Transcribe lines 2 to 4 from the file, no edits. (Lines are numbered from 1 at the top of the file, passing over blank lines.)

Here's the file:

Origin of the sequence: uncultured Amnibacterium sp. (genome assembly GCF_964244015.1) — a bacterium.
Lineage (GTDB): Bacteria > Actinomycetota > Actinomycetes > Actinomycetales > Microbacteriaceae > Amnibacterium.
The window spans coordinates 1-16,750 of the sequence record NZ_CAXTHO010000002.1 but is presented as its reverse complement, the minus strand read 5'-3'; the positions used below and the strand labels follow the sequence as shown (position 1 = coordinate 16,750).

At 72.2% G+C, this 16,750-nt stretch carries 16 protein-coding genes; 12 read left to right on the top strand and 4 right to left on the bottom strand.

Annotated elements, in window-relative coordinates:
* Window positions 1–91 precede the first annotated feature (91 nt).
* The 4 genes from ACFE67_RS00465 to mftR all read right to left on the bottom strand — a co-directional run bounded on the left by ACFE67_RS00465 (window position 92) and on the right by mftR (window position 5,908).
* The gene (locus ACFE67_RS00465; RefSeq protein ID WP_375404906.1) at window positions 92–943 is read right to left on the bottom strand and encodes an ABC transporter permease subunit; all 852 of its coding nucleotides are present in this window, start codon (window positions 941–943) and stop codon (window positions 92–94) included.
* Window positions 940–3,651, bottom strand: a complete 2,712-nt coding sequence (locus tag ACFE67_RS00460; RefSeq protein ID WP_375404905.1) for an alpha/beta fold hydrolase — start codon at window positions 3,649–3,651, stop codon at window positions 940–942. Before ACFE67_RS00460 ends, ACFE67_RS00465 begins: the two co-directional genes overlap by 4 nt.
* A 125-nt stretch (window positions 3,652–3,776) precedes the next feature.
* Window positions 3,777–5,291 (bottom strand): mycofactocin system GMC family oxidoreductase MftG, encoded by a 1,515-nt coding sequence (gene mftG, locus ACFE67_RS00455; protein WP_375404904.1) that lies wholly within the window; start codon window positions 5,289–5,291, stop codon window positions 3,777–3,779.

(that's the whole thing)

Lineage (GTDB): Bacteria > Actinomycetota > Actinomycetes > Actinomycetales > Microbacteriaceae > Amnibacterium.
The window spans coordinates 1-16,750 of the sequence record NZ_CAXTHO010000002.1 but is presented as its reverse complement, the minus strand read 5'-3'; the positions used below and the strand labels follow the sequence as shown (position 1 = coordinate 16,750).

At 72.2% G+C, this 16,750-nt stretch carries 16 protein-coding genes; 12 read left to right on the top strand and 4 right to left on the bottom strand.